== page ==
People who want to establish the heirs of their property use a last will as an official form for these purposes. Even if you have not prepared a testament, your inheritance is still distributed among relatives; therefore, this document is not mandatory. However, in its absence, the court is guided by Vermont law and not by the will of the deceased. If you want to establish your terms for the distribution of the inheritance, you will have to write a testament.

Last Will Purposes in Vermont

A last will is aimed at dividing the property into shares and appointing the future owners of these shares. A testator can also give all the property to one person as an inheritance. Anyway, the document is required in case a person does not agree with the general Vermont law, which provides heirs by the degree of kinship (first the spouse, parents, and children of the deceased, then other their relatives).

A testament allows a person to set their rules for inheriting their property, including providing care and charity. Here are the main points that the document usually contains:

  • Inheritance of Property

The main purpose of the last will is the distribution of movable and immovable property. A testator indicates to whom they give an apartment, house, or homestead land and also identifies the future owners of money, jewelry, and securities. They also clarify the inheritance of smaller pieces of property.

  • Providing Care

In Vermont, a testator can also appoint a guardian for their minor children, if necessary, and take appropriate care of elderly relatives. Through a will, you can create a trust for pets, providing a pet with good living conditions. On this point, a testament highly differs from the general Vermont law on inheritance since the common rules govern mainly the distribution of a real estate.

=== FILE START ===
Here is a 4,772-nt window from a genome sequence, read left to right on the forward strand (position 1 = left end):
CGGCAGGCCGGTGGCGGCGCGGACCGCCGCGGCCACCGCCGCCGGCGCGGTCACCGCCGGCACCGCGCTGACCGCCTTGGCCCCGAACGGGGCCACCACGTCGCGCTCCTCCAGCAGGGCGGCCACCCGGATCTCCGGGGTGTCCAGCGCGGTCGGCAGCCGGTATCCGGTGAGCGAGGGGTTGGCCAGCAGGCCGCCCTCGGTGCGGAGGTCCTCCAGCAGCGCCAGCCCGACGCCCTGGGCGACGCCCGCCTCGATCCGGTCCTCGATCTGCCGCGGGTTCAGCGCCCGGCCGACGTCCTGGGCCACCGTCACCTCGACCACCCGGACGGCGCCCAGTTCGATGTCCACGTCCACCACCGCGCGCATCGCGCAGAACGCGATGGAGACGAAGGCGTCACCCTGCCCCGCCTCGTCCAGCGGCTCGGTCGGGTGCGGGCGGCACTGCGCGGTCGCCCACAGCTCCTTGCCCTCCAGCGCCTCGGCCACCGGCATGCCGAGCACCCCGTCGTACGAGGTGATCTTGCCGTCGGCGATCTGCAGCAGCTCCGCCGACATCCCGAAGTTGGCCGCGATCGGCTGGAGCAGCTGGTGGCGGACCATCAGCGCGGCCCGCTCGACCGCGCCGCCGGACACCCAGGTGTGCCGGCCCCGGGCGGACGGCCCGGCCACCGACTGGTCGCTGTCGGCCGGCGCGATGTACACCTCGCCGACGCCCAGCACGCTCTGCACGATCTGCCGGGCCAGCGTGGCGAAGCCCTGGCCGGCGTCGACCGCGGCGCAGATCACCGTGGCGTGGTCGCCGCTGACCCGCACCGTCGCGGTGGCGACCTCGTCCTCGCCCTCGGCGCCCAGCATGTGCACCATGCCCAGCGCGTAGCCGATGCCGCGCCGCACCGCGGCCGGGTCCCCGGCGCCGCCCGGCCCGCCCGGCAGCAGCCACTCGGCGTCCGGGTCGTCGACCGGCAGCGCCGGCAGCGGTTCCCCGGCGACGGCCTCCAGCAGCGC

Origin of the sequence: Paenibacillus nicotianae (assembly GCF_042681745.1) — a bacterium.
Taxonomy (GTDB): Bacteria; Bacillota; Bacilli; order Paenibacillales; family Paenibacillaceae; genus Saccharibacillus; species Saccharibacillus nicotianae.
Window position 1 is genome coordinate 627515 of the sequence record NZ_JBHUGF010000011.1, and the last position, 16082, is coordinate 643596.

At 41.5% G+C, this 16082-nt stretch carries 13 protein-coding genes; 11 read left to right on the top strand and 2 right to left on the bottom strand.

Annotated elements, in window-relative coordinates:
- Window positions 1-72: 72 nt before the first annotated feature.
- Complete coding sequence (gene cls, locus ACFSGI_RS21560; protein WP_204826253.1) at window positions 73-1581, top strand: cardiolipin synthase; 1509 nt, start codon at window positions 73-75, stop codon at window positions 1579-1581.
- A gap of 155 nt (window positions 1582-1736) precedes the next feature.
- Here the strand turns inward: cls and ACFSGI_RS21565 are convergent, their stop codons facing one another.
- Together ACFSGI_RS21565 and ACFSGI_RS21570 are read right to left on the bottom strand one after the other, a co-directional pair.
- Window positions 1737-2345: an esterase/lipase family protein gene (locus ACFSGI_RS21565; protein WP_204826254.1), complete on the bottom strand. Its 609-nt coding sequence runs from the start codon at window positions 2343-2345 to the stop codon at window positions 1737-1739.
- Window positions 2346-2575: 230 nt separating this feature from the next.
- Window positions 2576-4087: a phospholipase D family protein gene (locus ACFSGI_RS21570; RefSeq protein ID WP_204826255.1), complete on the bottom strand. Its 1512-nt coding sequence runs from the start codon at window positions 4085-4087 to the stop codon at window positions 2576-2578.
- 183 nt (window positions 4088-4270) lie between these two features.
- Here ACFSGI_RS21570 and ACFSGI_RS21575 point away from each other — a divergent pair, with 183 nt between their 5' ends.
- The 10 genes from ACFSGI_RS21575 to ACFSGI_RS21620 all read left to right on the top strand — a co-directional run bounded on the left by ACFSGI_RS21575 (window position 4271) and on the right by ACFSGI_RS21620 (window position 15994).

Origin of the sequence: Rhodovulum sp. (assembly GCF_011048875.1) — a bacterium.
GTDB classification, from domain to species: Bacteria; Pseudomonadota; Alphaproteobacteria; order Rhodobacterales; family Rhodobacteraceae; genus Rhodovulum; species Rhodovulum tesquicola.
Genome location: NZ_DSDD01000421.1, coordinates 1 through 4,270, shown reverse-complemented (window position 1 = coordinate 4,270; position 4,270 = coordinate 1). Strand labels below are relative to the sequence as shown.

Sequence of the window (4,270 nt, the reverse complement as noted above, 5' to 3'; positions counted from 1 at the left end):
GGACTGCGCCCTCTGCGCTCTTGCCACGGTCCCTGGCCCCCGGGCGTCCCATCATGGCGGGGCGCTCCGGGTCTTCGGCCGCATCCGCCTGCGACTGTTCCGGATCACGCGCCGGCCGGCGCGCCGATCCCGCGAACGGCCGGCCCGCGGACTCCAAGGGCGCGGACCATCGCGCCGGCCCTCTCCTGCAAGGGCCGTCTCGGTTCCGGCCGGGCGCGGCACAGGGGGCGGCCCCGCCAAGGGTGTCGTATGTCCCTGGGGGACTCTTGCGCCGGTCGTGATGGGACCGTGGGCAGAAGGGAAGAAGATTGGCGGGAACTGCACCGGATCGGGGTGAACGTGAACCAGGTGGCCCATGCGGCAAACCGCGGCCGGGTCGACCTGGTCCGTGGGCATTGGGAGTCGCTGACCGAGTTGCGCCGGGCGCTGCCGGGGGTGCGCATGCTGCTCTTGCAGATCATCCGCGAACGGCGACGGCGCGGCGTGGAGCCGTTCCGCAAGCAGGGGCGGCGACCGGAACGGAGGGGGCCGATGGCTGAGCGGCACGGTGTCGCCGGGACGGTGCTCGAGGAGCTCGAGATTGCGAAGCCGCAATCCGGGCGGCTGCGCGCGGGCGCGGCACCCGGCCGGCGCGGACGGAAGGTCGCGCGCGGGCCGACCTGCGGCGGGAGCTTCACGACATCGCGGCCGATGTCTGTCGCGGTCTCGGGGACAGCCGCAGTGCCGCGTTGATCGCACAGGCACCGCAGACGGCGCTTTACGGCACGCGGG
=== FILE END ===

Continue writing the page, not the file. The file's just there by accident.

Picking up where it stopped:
• Charity

The last will in Vermont provides a testator with the opportunity to transfer a portion of the funds to charities and other trusts. You can also make a charitable gift to someone outside of your family circle. If you are planning such gifts, you should consider making a will since the basic Vermont law on inheritance does not provide for charity.

As you can see, a person can significantly adjust the Vermont inheritance law to meet their preferences. If a testator wants to change a document, they can submit amendments to the will. If they need to completely cancel a will, it should be destroyed (torn or burned).

Testament Exceptions in Vermont

There are some exceptions to a testament when the judge is guided by the law and not by the will of the deceased:

  • The share of the child who was born after the creation of a will

  • Claims of a living spouse on the property of a deceased

  • The property of the spouses in common ownership with the title of survivorship.

In these cases, the final decision is made by the judge, based on the financial situation of the relatives and their relationship with the deceased during their lifetime. Therefore, a will should be understood as facilitation to the court in appointing heirs, but not as a closing rationale in an inheritance case. In some situations, the last argument is Vermont law.